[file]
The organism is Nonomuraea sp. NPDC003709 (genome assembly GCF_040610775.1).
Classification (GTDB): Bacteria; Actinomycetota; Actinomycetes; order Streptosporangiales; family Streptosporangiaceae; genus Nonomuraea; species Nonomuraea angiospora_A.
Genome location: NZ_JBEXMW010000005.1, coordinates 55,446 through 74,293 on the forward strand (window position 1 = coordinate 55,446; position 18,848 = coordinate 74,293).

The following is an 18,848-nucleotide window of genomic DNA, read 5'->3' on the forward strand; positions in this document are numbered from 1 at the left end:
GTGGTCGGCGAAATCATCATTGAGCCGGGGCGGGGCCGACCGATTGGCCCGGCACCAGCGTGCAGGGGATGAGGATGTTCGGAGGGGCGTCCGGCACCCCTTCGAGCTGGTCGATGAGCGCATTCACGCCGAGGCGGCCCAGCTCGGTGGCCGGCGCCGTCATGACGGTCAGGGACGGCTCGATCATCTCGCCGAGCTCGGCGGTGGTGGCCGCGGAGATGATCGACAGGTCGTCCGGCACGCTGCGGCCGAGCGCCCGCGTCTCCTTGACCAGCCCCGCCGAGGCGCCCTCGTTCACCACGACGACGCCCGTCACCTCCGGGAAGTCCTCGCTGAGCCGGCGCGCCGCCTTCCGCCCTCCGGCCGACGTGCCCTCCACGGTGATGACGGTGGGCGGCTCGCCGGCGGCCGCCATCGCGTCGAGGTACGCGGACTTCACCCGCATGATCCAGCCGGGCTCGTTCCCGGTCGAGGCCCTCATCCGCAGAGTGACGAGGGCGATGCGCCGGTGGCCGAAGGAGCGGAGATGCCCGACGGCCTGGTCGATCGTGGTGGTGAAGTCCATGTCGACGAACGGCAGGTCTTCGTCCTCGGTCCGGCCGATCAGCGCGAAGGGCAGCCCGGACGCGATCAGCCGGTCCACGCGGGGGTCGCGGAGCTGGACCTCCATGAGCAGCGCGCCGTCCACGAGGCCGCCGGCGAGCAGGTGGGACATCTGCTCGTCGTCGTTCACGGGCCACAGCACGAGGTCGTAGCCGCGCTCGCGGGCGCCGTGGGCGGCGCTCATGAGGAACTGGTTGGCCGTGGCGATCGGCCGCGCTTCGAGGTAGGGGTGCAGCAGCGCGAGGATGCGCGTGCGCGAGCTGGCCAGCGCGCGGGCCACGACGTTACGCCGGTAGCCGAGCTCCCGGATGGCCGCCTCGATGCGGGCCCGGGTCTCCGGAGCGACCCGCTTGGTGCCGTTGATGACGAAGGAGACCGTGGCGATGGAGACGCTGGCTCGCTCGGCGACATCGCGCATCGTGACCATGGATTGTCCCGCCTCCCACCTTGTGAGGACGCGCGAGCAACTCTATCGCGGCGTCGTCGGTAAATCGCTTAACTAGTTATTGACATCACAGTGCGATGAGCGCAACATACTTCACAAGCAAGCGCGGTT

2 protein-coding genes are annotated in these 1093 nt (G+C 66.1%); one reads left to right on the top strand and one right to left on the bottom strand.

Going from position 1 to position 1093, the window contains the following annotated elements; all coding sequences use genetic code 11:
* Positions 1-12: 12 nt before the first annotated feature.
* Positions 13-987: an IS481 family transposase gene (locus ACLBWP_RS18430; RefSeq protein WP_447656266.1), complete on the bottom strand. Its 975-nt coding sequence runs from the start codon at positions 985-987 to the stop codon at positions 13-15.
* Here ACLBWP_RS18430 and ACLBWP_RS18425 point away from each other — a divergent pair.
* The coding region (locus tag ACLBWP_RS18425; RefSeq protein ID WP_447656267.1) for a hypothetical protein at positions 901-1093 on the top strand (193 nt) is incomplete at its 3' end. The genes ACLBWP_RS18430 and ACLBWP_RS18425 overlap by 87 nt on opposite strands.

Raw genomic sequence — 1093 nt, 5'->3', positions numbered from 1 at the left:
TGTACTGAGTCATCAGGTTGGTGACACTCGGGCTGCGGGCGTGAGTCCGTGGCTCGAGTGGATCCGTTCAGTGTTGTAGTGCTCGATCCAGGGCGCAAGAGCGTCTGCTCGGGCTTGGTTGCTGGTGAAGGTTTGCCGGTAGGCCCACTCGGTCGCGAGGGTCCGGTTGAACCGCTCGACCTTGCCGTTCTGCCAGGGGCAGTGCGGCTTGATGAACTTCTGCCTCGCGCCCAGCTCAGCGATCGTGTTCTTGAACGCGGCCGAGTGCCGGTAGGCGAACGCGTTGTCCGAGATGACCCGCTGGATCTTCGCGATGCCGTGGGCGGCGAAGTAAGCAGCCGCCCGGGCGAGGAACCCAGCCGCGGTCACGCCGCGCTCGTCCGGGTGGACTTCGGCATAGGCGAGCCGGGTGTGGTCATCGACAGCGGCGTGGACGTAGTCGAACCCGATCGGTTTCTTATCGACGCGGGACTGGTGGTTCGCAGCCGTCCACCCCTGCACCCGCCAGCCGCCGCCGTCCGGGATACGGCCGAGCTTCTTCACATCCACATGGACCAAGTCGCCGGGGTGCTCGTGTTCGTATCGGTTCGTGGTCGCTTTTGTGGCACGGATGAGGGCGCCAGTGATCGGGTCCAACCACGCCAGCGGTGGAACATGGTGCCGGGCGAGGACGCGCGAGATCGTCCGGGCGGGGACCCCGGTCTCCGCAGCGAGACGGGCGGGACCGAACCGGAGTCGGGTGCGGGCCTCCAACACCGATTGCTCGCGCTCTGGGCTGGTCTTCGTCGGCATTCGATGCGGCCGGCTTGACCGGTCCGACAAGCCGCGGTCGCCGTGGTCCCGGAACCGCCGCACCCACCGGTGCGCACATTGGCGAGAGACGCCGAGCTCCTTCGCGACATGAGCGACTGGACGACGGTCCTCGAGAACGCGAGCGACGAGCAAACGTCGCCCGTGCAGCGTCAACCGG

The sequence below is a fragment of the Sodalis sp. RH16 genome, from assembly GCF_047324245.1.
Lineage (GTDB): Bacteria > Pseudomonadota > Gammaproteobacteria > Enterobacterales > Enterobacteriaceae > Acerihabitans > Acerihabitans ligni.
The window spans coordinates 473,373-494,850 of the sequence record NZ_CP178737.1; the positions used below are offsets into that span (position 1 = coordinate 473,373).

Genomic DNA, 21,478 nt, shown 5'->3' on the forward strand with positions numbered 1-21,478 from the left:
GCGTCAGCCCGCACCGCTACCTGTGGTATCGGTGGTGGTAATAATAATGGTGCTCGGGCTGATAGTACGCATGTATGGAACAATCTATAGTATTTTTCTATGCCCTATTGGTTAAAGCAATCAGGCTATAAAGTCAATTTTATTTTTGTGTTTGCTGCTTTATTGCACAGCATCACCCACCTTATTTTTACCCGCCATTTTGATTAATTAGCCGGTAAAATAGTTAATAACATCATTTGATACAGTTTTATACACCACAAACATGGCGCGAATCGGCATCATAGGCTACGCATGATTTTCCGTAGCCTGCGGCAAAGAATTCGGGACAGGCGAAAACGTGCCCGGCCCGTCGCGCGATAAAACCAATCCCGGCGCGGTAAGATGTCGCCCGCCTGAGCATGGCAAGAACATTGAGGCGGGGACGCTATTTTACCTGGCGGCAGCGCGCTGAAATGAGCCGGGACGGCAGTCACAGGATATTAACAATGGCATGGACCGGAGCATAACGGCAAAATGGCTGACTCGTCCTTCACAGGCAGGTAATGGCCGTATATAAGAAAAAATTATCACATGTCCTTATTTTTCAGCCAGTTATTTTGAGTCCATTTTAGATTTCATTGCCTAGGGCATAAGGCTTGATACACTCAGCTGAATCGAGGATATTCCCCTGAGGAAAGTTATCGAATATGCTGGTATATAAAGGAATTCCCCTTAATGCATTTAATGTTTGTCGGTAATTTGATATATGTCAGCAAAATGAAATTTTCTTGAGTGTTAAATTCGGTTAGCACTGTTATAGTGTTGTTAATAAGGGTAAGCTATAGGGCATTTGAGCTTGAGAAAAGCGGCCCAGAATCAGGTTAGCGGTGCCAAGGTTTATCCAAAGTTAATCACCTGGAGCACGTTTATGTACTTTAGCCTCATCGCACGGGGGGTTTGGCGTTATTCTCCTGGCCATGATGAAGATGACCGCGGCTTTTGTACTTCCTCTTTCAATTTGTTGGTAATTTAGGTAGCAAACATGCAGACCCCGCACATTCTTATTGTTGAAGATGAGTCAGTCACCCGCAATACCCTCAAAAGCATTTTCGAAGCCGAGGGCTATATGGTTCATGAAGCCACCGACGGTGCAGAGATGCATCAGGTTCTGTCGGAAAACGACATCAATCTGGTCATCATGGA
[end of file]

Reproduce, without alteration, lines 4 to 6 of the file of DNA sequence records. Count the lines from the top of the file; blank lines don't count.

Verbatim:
The following is an 18,848-nucleotide window of genomic DNA, read 5'->3' on the forward strand; positions in this document are numbered from 1 at the left end:
GTGGTCGGCGAAATCATCATTGAGCCGGGGCGGGGCCGACCGATTGGCCCGGCACCAGCGTGCAGGGGATGAGGATGTTCGGAGGGGCGTCCGGCACCCCTTCGAGCTGGTCGATGAGCGCATTCACGCCGAGGCGGCCCAGCTCGGTGGCCGGCGCCGTCATGACGGTCAGGGACGGCTCGATCATCTCGCCGAGCTCGGCGGTGGTGGCCGCGGAGATGATCGACAGGTCGTCCGGCACGCTGCGGCCGAGCGCCCGCGTCTCCTTGACCAGCCCCGCCGAGGCGCCCTCGTTCACCACGACGACGCCCGTCACCTCCGGGAAGTCCTCGCTGAGCCGGCGCGCCGCCTTCCGCCCTCCGGCCGACGTGCCCTCCACGGTGATGACGGTGGGCGGCTCGCCGGCGGCCGCCATCGCGTCGAGGTACGCGGACTTCACCCGCATGATCCAGCCGGGCTCGTTCCCGGTCGAGGCCCTCATCCGCAGAGTGACGAGGGCGATGCGCCGGTGGCCGAAGGAGCGGAGATGCCCGACGGCCTGGTCGATCGTGGTGGTGAAGTCCATGTCGACGAACGGCAGGTCTTCGTCCTCGGTCCGGCCGATCAGCGCGAAGGGCAGCCCGGACGCGATCAGCCGGTCCACGCGGGGGTCGCGGAGCTGGACCTCCATGAGCAGCGCGCCGTCCACGAGGCCGCCGGCGAGCAGGTGGGACATCTGCTCGTCGTCGTTCACGGGCCACAGCACGAGGTCGTAGCCGCGCTCGCGGGCGCCGTGGGCGGCGCTCATGAGGAACTGGTTGGCCGTGGCGATCGGCCGCGCTTCGAGGTAGGGGTGCAGCAGCGCGAGGATGCGCGTGCGCGAGCTGGCCAGCGCGCGGGCCACGACGTTACGCCGGTAGCCGAGCTCCCGGATGGCCGCCTCGATGCGGGCCCGGGTCTCCGGAGCGACCCGCTTGGTGCCGTTGATGACGAAGGAGACCGTGGCGATGGAGACGCTGGCTCGCTCGGCGACATCGCGCATCGTGACCATGGATTGTCCCGCCTCCCACCTTGTGAGGACGCGCGAGCAACTCTATCGCGGCGTCGTCGGTAAATCGCTTAACTAGTTATTGACATCACAGTGCGATGAGCGCAACATACTTCACAAGCAAGCGCGGTT

2 protein-coding genes are annotated in these 1093 nt (G+C 66.1%); one reads left to right on the top strand and one right to left on the bottom strand.